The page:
Right to Information Act is not only a tool for transparency, but it also enables a channel of communication between the government and the people, preventing the latter from taking to extremism to get justice, social activist and India’s first information commissioner Wajahat Habibullah said on Monday.
Delivering a lecture on ‘RTI and National Security: Contradiction or Confluence,’ Habibullah said Right to Information allows people to unearth facts that citizens can use to further improve governance. The P K Dey annual memorial lecture was organised by the School for Democracy, Rajasthan.
“RTI should not be used solely to put government on the defensive. It is an effective tool to work with the government in a constructive way,” he said.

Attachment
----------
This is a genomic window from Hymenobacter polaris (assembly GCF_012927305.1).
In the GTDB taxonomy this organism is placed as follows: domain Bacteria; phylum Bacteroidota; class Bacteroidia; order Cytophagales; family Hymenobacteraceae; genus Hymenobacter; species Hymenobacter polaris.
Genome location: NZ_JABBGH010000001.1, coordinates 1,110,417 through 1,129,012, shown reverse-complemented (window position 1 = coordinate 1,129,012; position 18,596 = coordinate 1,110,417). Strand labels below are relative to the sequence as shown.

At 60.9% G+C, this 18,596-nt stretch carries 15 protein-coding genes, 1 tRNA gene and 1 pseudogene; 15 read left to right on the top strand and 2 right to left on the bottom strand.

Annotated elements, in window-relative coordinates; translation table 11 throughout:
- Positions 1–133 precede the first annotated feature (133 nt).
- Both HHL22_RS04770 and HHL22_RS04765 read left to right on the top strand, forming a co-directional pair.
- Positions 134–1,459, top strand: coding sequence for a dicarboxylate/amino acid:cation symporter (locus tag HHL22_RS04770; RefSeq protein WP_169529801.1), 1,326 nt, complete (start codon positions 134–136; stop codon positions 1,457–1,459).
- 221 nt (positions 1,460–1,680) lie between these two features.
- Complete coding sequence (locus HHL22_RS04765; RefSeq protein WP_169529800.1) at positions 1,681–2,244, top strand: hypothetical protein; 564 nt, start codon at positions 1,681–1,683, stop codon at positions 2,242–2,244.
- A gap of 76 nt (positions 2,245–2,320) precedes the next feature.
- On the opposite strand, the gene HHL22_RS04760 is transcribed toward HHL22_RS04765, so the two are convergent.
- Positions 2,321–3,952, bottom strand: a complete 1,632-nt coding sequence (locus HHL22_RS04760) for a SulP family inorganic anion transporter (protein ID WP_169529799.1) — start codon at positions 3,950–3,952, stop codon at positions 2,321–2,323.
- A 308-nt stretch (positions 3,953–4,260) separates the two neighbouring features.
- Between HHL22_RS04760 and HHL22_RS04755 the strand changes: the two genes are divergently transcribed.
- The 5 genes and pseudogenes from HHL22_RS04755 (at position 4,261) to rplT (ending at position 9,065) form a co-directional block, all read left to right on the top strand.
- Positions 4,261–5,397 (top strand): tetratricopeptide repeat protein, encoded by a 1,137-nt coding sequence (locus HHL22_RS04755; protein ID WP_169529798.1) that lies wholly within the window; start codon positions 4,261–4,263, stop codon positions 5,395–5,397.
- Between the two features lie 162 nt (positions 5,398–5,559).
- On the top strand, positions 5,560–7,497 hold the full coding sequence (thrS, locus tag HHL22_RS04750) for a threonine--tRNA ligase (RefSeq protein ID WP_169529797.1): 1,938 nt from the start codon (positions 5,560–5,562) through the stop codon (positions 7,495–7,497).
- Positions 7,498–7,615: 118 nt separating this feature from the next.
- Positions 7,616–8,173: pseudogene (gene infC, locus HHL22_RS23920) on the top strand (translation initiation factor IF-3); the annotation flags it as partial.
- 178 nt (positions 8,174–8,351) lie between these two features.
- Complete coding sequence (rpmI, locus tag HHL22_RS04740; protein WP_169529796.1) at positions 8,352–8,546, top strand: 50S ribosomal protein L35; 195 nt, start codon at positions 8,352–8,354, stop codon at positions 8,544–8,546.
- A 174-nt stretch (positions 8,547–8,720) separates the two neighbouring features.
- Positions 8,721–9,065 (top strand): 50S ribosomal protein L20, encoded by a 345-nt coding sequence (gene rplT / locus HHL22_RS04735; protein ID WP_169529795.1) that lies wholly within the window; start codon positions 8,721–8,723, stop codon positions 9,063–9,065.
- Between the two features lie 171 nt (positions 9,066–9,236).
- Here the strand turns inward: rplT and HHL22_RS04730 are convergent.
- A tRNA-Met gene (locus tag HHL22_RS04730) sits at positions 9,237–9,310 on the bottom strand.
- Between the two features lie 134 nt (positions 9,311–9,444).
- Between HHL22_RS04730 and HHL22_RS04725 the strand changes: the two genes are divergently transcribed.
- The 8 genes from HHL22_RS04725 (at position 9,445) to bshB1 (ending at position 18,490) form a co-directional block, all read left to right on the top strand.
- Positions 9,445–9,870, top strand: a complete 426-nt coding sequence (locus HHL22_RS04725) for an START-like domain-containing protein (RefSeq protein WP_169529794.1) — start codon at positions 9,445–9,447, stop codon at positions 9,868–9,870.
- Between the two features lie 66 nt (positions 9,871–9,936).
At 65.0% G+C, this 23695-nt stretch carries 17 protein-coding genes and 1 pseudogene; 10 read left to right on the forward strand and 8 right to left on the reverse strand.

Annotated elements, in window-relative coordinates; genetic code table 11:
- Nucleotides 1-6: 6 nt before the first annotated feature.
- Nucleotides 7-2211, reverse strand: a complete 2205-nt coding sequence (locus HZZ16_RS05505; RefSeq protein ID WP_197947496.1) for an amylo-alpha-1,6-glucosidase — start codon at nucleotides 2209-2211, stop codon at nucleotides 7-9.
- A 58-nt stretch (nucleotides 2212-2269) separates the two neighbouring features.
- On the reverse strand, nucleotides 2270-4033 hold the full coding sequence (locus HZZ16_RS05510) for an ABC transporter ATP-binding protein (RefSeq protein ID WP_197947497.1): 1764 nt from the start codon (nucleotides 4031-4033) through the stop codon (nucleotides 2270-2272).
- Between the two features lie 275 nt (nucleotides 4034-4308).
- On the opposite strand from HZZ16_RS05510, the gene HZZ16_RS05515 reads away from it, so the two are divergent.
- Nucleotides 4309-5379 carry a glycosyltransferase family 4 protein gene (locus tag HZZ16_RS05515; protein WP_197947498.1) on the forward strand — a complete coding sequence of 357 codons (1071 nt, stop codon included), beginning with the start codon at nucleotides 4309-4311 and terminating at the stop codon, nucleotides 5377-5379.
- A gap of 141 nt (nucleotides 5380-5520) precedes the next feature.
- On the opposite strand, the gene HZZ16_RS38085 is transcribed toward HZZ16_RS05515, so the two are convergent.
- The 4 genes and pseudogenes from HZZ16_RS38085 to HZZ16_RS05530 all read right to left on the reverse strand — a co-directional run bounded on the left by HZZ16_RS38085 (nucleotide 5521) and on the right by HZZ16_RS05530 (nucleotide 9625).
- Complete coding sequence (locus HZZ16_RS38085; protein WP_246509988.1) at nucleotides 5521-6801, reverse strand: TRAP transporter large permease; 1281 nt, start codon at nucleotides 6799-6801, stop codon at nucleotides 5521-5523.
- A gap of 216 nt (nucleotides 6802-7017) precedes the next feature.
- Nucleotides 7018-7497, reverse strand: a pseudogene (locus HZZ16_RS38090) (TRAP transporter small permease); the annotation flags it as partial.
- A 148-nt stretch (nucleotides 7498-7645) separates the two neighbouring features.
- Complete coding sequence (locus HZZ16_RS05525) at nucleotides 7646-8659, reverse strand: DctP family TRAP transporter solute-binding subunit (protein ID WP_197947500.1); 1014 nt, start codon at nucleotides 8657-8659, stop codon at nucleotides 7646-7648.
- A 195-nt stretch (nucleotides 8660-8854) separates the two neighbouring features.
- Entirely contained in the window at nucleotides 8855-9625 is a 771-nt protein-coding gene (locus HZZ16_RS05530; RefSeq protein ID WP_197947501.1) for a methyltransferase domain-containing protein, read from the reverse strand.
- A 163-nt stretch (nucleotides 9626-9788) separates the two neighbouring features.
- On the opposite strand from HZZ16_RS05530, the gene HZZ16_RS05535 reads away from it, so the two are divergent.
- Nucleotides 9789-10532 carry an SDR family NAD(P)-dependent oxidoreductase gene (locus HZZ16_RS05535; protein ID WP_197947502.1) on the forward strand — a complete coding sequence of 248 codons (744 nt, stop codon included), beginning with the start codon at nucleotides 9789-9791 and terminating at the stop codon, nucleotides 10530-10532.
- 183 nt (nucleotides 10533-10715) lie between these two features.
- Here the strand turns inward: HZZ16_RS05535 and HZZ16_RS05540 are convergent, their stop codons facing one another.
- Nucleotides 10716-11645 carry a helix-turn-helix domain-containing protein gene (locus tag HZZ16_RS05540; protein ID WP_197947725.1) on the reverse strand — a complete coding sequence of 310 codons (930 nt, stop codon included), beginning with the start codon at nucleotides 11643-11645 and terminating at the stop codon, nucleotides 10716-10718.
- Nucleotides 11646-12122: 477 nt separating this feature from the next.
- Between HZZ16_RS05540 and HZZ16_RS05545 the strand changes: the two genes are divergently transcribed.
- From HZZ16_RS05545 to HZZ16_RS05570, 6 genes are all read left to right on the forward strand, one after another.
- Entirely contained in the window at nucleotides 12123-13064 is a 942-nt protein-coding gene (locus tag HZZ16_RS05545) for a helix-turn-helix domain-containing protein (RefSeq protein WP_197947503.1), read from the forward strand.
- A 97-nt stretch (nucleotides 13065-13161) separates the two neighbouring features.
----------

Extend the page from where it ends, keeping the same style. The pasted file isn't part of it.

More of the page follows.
Social activist Aruna Roy, who commented on the lecture, took the example of Maoist menace in Chhattisgarh to emphasise that suppression of people’s participation drains their confidence in democratic institutions and democracy itself. “Ask a question about corruption or abuse of power and you are immediately branded as a terrorist,” she said.
The activist said police once called her a Moaist for staying in a village since they didn’t see any point in an educated person working with villagers. “We need to change this mindset. Today, the government is more opaque than ever. People should act to hold the authorities accountable,” she added.